This is a guest post from Rob Skinner, managing director at Skout.
Marketing and sales have a complicated relationship. In theory, the two should go hand in hand but it’s not quite as simple as that. Skout recently conducted research among 100 marketing professionals which demonstrates the problematic sales and marketing gap many companies are facing. In fact, a whopping 73% are yet to successfully integrate these two closely related teams – making it clear that there is an overwhelming need for businesses to adjust their strategies in order to achieve a more harmonious union.
Despite the obvious advantages of what has now been coined as ‘smarketing’, the benefits are still unrecognised by 60% of respondents, who claim they do not see the value in breaking down these barriers. There is already a wealth of information, sharing tips on how to marry up sales and marketing but there seems to be a missing piece to this advice – and that is the relationship between PR and sales. These two disciplines can often feel like polar opposites, but they shouldn’t.
Having worked in PR for 25 years, I know how aligning these teams can be a real struggle and the impact it can have, not only on sales and marketing but also on PR when it comes to doing an effective job. In many ways PR and sales fall at opposite ends of the marketing spectrum. PR is very much about generating brand awareness, with outcomes that are often difficult to measure from an ROI perspective. In contrast, sales are all about closing the deal and meeting the targets. You can appreciate how and why these two roles may feel disconnected, but equally if this is the case, major opportunities can be missed.
In today’s digital world where B2B buyers and decision makers have access to unlimited information at their fingertips, sales is actually more reliant than ever on PR activities to gain interest, build brand awareness and offer support at each stage of the sales cycle.
It has been proven in research conducted by Forrester, that showed between 70% and 90% of a buyer’s journey is complete before engaging with a salesperson either through online reviews or PR activity including thought leadership articles, blog posts and informative resources such as whitepapers and e-guides. All of these factors play a huge part in the buyer journey. In fact, it is estimated that buyers now view 11.4 items of content during this journey and it’s often the PR team’s job to make this happen.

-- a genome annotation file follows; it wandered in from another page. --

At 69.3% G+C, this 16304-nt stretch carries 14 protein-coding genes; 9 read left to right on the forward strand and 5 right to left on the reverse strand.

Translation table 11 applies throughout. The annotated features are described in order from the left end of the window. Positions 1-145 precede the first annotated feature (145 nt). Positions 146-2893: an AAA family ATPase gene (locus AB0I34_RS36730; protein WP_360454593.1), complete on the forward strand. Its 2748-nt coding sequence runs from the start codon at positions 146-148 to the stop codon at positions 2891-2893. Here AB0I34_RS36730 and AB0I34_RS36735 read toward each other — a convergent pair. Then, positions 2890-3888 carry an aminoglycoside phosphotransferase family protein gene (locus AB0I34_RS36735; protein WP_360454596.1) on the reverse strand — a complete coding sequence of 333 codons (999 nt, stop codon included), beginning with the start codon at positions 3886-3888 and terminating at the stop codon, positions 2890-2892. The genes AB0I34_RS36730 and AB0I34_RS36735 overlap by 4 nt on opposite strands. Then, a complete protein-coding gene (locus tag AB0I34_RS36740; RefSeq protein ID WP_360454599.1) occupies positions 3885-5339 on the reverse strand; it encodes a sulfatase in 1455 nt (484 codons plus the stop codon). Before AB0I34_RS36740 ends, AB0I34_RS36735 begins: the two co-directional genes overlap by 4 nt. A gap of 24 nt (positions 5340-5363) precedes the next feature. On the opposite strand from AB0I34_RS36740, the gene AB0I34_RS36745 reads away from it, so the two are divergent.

It is vital that PR pushes sales to get the conversation going in order to help them better understand the sector and its challenges, as well as the successes that the company has achieved, so this can be communicated to the target market. I know how difficult this can be but there are methods that can help businesses to implement it smoothly and successfully:
More face to face time
It’s all about building relationships and what better way to do this than getting off emails and apps and instead meeting face to face? Using the method of story foraging can yield brilliant results. PRs should meet with a rage of important figures within the business, including sales, to ask them about the role they play within the company. This information can then be used to build a better picture of the day-to-day business activities and find newsworthy angles that can be transformed into informative and captivating content.
More flows of information
Communication should not just be left to initial story foraging meetings – keeping flows of information going on a regular basis helps to keep everyone involved on track to meet their collective targets. Adding sales to project tracking and collaboration tools used by the marketing and PR teams helps to keep them in the loop with what content is being sent out so that they can utilise this content and media coverage to nurture prospects into customers.
More formal involvement
Once the information from initial meetings and story foraging days has been processed and broken down into possible storylines, PR teams should work to keep sales involved by using their industry expertise to add value to the content. Ways of doing this can involve; working with salespeople to author blogs and articles, encouraging salespeople to contribute to and engage in social media activity and even sourcing opportunities with podcasts or broadcasting that can feature leaders in the sales team.
More focus on the sales cycle
All businesses should be delivering against a fully optimised sales cycle. This should be understood internally, allowing PR teams to respond strategically by creating relevant communications in line with the lifecycle of the company’s customer from ‘lead to loyalty’. Content should be created with the view of nudging leads ever forward in the cycle – creating a transition from prospect to a paying customer.
It is clear that there is an overwhelming need to close the gap between sales and marketing. PR teams have a vital part to play in this. Although there seems to be pushback by businesses at this moment, there will come a point where this simply cannot be avoided. Businesses should take note from those leading the way and be open to asking questions about best practice and recognising the wealth of benefits that are available to them if they put these processes in place.
Find out more about Skout PR’s research into ‘Smarketing’ by downloading the e-guide.